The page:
Tuesday, February 26, 2013

No Waste Wednesday #9–A Stumble, It Happens

Reference:  2013 Resolution posted 12/31/2012

takeoutcontainerOver the last two months we have made great strides to reduce our trash or garbage output.  But, this week had a few set-backs.  I pinched a nerve in my back and was down for three days.  Lots of ice, medication and no moving.  Getting much help from the husband.  One evening when I was still immobile we decided to get take-out from the local Chinese restaurant (Hubby ran downtown, I did not).  I figured we would get the cute little paper containers.  No, it seems all the take out places have switched to the oversized, clam-shell style styrofoam.  Ugh. 

Enjoyed the fried rice, chow mien and chicken.  (Truly, thanks for everything, Mike.) The extra trash, not so much.  So, what to do in the future?  There are often days when we are too tired to make a dinner from scratch and we do not feel like eating a meal out.  Until these restaurant come to their senses and start providing eco-friendly containers, it is time to start planning and freezing handy meals for this type of occasion.  Lesson learned.

Tuesday, February 19, 2013

No Waste Wednesday #8–Refillable Products (BYOB)

Reference:  2013 Resolution posted 12/31/2012

BYOB Green conceptA new trend for small grocers is to provide refillable products.  Our town’s little local organic farm and grocery, Nash’s Produce, not only sells brilliantly colored vegetables fresh out of the nearby field; they also sell bulk products like liquid laundry soap—you bring your container for filling.  (The container is weighed prior to filling to get the “tare” and the amount is deducted from the final weight at the register.)  They also sell refillable personal care products like shampoo and conditioner.  I noticed lots of other large containers which will be investigated at a later date.  (Hoping they sell vegetable oil and olive oil in bulk…)

I purchased shampoo and conditioner last week bringing in my own containers (empty shampoo/conditioner bottles with the labels removed).  Since the store IS promoting organic the liquid is free of chemicals.

A great little system.  Again cheaper and no trash.

Saturday, February 16, 2013

Still Painting

Climbing that learning curve and having fun with it.  Two new paintings—the pheasant in oil (first time/be kind) and elk in watercolor.  Watercolor is my favorite medium (so far).


Wednesday, February 13, 2013

No Waste Wednesday #7–Dejunk Your Mail

Reference:  2013 Resolution posted 12/31/2012

junk_mailFor a while this process was two steps forward, then one step back.  Dejunking mail.  This involves extra work on your part, but eventually you can get the incoming mail down to a trickle.  When we lived full-time in the RV this was a necessity (it costs to have mail forwarded from the mail service provider and the more mail the more expensive).  Not only was the amount of trash from mail eliminated, but the time and effort spent dealing with each piece of mail was avoided.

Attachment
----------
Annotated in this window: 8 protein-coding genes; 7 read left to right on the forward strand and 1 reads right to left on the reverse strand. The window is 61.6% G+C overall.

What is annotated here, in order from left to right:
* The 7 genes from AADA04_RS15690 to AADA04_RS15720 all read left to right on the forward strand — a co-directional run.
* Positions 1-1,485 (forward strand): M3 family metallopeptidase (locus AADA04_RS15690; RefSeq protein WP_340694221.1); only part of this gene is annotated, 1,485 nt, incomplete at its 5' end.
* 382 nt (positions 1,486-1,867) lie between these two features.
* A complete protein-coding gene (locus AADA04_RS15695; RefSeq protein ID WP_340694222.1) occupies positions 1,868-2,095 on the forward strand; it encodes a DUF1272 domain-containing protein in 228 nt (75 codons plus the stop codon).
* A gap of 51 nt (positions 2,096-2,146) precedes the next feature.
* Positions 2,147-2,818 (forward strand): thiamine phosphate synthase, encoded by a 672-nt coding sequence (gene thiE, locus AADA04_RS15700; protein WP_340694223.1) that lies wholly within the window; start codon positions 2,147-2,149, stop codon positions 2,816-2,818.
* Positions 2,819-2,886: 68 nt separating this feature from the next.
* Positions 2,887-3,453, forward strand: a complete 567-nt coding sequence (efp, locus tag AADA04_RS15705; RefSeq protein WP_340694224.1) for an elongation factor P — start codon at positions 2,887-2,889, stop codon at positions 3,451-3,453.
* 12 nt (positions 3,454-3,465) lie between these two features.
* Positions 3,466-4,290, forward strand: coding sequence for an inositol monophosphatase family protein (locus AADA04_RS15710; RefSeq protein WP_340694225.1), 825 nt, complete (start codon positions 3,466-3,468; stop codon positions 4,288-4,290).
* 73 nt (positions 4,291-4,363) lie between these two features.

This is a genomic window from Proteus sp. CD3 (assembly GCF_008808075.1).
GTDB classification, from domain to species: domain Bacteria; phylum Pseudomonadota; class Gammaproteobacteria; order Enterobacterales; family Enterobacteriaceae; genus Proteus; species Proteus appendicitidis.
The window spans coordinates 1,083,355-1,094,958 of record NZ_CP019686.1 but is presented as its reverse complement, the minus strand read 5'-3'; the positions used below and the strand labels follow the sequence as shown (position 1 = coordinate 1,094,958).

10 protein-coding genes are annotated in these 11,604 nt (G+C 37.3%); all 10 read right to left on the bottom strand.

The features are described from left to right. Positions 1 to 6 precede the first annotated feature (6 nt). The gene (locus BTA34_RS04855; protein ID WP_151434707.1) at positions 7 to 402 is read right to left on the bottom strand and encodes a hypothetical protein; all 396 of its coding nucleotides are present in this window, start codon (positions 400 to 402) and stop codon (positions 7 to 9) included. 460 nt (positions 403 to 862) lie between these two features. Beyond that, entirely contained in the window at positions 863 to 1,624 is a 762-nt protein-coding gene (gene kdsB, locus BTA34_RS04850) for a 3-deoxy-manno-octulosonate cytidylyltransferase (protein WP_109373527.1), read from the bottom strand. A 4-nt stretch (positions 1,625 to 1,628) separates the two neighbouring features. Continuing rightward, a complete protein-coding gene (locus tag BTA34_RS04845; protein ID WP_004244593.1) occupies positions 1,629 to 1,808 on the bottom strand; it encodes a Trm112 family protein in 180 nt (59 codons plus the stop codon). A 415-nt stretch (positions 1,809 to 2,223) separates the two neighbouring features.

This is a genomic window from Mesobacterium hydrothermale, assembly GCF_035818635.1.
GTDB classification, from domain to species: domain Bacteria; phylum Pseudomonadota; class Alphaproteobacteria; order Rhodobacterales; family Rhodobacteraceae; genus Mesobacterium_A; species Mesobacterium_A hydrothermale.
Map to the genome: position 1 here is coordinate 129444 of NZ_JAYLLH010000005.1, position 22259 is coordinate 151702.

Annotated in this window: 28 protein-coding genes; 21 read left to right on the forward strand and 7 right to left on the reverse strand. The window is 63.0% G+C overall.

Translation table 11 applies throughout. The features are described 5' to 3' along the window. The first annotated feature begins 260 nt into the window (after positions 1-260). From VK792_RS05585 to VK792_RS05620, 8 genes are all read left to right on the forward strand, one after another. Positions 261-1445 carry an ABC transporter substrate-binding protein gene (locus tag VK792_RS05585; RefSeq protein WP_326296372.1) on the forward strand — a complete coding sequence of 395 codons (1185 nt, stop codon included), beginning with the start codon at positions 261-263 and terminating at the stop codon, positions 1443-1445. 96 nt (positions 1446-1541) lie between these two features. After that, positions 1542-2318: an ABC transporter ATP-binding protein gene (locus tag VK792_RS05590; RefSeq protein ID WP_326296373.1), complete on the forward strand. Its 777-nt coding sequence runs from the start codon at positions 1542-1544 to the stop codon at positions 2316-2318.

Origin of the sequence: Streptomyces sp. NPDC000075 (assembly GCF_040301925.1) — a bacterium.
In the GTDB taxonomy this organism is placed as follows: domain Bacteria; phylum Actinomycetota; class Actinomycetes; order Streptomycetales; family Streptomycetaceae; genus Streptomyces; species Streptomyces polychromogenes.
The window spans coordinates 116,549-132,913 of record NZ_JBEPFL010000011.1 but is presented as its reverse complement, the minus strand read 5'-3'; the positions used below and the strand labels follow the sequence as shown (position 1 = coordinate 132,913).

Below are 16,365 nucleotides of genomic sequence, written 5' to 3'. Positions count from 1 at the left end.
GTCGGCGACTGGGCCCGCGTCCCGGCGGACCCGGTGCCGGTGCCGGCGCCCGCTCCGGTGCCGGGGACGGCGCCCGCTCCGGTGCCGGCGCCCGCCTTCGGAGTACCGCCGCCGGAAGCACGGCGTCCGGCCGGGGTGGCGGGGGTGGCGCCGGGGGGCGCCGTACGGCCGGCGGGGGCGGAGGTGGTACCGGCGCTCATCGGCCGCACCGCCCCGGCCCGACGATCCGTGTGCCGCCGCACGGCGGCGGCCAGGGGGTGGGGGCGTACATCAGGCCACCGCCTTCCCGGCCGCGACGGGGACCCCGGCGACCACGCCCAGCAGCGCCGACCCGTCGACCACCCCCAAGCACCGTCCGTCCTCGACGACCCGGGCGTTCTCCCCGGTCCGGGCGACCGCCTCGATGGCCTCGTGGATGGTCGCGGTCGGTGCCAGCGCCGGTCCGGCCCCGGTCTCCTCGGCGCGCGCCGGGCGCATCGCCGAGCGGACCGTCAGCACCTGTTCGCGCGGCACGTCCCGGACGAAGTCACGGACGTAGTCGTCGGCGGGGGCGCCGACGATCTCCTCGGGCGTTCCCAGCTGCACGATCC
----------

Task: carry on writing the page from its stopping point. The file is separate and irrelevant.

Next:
There are a number of websites that will attempt to globally reduce your junk mail, but the best approach for me, so far,  is to call the number listed on the mail item and ask to be taken off their list.  Then, take the offensive, by doing the following:

  • Sign up with all your creditors and investment company for eStatements only.  Receive your bill reminders and statements through e-mail.
  • Stop all those catalogs.  I swear Pottery Barn sends out 3-4 a month.  Call the number on the back of the catalog and ask them to take your name off the mailing list.  
  • If you must receive magazines, why not try digital magazines sent on your computer or netbook.
  • Get tough with solicitors marketing their credit cards.   The global opt-out program seems to work in this area. 

Rather than list all the websites offering to help you with this project, just search on the words “dejunk mail” or “opt out” and you can find one that is right for you. 

Good luck!

Wednesday, February 6, 2013

No Waste Wednesday #6–Recycling

Reference:  2013 Resolution posted 12/31/2012

cardboardIn one of the earlier “No Waste” posts I mentioned that my garbage reduction resolution was inspired by the blog www.zerowastehome.blogspot.com written by Bea Johnson.  Bea has a system relying heavily on the 5Rs.  Refuse. Reduce. Reuse.  Recycle.  Rot.  And strictly in that order.  I think she has it right. 

However, there are items that cannot be “refused” (by us, anyway) and must be recycled. 

  • Cardboard.  There are still a few food items we purchase in a box (crackers) and large purchases packaged in a box.
  • Glass.  Beer bottles--we can purchase beer in a reusable growler at a local brewery, but it goes flat too fast.  Wine bottles—our local winery does not refill—yet. 
  • Aluminum.  When we still indulged in drinking pop (or soda, for some), we recycled aluminum cans, but we have since given up carbonated beverages.  Too many studies showing bad effects.  Plus, it costs a pretty penny.  Occasionally, there is a need for a mixed drink and the result is a can or two needs recycling.
  • Plastic.  Still looking for a convenient recycling dumpster.  But, we are fast figuring out how to avoid purchasing at all.  Will explain in a future post.

Even in our small town there is an abundance of cardboard recycling stations, a handy aluminum can recycling (collected for charity) and a large glass disposal recycling bin.  (Note:  We drop off our recycling rather than curb side pickup.  Easy to stop and drop off—the stations are located next to the grocery and convenient.  No extra effort required.)

We are down to one medium size bag every two weeks.  Garbage pick up is now twice a month for a small can.  Charge for pickup is down to $13/month, fewer trips to the curb and a good feeling that we are making a difference (albeit a very, very small one).  Our efforts are working! 

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